Portrait Painting 101:
Parts, Placement, & Proportions

Purpose: To learn about the basic shapes of the face, their proportions, and placement.

Medium: Any media. This tutorial is meant to help both dollers and CG artists drawing faces (with any program) and people using more traditional media such as graphite, markers, or paint. This tutorial does not go into detail on the particular facial features or the color schemes and shading, as those are more advanced and specific topics to be addressed in further, more specific tutorials.


1. It is best to start by sketching some guidelines to determine the dimensions and position of the drawing; these should be made lightly with a pencil if drawing on paper or with a color you will not be using on your doll/painting if working on a computer. Start with a circle; this will be the part of the figure that goes from the very top of the head to about the underside of the nose. Do not worry if it is not a perfect circle; as long as it is relatively there, you are fine.

2. Add the center line. This is the line that goes down the middle of the (subject's) forehead, down along the nose, along the middle of the lips, and ends at the chin. Note that, depending on the angle of the face, this line may not be straight and/or may not be in the middle of your drawing; the center line should follow the curves of the face. Then, draw a jawbone; jawbones tend to be more angular in males and smoother in females. The subject used for this tutorial is male. Look carefully at your subject to see how their particular jawline looks, as it is different for most people. When more than the head is present in the drawing, the length of the head from chin to top should be the same as the length of an extended hand from wrist to the tip of the fingers.

3. Erase the bottom of the circle. Add guidelines for the eyes (the eyeline runs from corner to corner of the eyes and curves with the face and angle), for the bottom of the nose, and for the lips. Note placement and proportion in the drawing above.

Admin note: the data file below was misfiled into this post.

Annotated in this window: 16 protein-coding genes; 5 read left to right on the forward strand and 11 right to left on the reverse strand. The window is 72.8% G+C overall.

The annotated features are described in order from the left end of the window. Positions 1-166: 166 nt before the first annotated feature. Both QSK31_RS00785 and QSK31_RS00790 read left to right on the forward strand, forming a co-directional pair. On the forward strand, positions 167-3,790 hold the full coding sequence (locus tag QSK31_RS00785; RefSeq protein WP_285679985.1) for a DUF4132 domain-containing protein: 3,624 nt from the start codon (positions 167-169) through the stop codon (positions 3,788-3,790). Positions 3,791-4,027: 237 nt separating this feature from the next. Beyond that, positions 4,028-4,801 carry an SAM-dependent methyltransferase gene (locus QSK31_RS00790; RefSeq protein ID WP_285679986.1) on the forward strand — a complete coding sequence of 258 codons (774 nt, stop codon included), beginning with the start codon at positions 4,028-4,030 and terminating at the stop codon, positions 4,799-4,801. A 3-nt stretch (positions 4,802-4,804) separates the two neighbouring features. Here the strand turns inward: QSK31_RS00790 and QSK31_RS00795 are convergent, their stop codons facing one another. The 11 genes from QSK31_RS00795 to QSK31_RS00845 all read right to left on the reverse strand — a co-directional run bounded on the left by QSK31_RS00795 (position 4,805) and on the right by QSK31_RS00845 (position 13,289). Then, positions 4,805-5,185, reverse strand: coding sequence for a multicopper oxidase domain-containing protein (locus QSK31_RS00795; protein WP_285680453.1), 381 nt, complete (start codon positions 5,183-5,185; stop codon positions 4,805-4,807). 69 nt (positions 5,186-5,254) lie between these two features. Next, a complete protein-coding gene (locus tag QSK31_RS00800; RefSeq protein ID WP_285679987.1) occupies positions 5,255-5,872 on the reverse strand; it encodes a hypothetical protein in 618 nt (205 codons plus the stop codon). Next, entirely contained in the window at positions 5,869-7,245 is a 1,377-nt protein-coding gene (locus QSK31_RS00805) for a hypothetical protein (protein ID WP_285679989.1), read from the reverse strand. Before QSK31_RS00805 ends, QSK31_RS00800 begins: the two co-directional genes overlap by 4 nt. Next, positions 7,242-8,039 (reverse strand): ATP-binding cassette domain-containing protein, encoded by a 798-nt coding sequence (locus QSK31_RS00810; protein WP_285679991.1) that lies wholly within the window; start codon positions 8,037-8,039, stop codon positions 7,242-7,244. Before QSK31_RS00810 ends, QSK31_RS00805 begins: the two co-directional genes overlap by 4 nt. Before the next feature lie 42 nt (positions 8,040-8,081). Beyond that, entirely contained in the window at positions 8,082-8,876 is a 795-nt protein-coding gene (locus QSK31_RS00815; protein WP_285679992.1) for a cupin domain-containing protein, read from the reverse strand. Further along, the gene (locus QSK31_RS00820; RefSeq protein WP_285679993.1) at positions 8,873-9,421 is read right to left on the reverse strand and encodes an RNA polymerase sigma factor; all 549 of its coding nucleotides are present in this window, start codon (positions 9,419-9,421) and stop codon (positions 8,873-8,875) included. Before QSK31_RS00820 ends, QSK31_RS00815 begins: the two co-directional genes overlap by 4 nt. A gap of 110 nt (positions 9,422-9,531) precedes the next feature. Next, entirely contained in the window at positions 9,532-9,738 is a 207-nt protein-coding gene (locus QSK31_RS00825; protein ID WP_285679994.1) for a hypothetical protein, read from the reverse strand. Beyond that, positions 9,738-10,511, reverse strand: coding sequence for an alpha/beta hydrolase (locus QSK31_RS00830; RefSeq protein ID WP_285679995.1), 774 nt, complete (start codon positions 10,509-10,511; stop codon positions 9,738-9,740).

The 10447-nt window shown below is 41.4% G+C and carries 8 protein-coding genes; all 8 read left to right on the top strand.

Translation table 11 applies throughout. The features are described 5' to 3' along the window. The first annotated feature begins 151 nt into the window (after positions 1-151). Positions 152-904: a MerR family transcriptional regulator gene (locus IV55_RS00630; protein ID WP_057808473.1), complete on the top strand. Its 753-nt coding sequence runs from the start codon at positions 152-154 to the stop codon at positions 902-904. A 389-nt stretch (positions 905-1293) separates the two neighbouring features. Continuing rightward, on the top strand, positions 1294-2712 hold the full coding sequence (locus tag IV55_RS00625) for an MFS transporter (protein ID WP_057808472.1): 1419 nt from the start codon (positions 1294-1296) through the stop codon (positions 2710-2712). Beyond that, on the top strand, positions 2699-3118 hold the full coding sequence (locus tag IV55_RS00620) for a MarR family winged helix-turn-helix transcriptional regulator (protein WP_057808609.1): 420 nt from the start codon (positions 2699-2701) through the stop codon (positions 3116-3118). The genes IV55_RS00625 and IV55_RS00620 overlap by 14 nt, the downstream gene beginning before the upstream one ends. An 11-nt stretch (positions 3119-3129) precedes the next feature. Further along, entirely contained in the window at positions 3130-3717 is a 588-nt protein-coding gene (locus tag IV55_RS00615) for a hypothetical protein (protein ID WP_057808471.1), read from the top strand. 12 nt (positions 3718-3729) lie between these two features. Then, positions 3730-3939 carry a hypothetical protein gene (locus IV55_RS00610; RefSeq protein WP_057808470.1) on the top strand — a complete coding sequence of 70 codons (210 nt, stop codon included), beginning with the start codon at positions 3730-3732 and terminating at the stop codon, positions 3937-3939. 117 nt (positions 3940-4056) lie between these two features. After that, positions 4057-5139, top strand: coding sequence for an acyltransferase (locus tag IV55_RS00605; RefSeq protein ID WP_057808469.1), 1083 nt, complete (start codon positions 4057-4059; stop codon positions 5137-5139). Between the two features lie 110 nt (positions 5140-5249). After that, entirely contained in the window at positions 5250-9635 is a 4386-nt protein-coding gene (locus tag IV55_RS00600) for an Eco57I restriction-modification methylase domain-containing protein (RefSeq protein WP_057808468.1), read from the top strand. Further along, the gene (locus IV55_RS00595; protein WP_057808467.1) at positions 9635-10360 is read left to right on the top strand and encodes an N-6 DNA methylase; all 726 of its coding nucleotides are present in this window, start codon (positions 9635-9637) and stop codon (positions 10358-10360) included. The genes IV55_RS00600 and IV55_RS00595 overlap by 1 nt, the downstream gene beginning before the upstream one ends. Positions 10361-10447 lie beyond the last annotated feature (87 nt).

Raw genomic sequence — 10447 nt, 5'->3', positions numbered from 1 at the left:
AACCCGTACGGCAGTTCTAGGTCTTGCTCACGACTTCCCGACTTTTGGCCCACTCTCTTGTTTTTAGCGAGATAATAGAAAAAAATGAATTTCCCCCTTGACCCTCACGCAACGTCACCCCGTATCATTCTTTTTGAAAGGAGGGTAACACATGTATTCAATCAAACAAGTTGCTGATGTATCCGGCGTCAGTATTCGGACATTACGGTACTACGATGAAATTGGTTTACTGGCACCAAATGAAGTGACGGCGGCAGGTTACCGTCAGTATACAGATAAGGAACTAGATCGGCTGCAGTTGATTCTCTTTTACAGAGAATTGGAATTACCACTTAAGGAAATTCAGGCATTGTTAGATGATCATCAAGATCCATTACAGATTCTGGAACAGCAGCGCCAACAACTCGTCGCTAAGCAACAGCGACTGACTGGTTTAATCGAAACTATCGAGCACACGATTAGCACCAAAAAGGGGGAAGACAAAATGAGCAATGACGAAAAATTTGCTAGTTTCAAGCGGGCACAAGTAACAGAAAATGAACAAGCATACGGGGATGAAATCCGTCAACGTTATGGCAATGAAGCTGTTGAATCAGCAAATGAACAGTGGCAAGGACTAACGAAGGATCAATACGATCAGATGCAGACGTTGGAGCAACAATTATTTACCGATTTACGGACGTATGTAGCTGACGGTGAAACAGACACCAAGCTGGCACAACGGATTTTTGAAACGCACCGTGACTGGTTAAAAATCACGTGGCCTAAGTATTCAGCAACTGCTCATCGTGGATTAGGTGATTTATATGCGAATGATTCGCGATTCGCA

4. Draw in the outline for the eyes; they should be, in general elliptical in shape and slant alont the eyeline. The exact shape and slant depend on your subject. The red lines are there to show you that, in a perfectly proportioned subject, the space between the eyes should be equal to the length of one eye. The green lines show that the ears, if visible, are roughly box-shaped, and the middle of the ear is approximately aligned with the outer corner of the eye. You can also start drawing the outer curves of the face, with one of the darker colors of your skin pallette, as shown with the brownish line.

5. Draw in the eyes and eyebrows. I suggest you look very closely at your subject's eyes, as every person's eyes are different. Note the size and angle of the tearduct, the slant of the top outer side of the eye, and the "weight" of the eyelid. On Asians, the eyelids are usually "heavier" and weigh down on the eye a bit more. Note the behavior of the bottom lid, paying attention to lines, expressions, etc.

6. The nose: remember, except for the nostrils and the area immediately surrounding them, the nose is nothing but shadows and lighting (for drawing purposes, anyway). The green lines show that the outer, bottom boundaries of the nose (those immadiately surrounding the nostrils) should be roughly aligned with the inner corner of the corresponding eye.

7. Cheeks and cheekbones. Look carefully at how puffy or deep the subject's cheeks are; take special note of the structure of the cheekbones, which may be more or less prominent depending on the subject.

8. Draw the lips. I find it useful to forget all you know about the shape of lips and just look at how your subject's lips are shaped; all mouths are different. The green lines show that the outer corners of the mouth should be roughly aligned with the center of the eyeball.

9. Fill in the rest of the face. Take particular note of the direction of the light source, and coordinate your lighter/darker shades to match. To give it a 3-D feel, make your strokes as if you were literally moving your brush/pencil/etc. along the face of the subject, i.e.: follow the curves of the face with your brush/brush tool.

10. Hairline: How high or low the hairline is in relation to the eyebrows depends on the subject. However, the standard is that the height of the forehead is the same as the width of a hand (or 5 fingers wide); as mentioned, this varies in each subject. If a widow's peak is present, it should be aligned with the center line described in Step 2. Finish off the portrait.

I hope you found this tutorial helpful, if you have any comments or suggestions, please let me know. Happy dolling/drawing!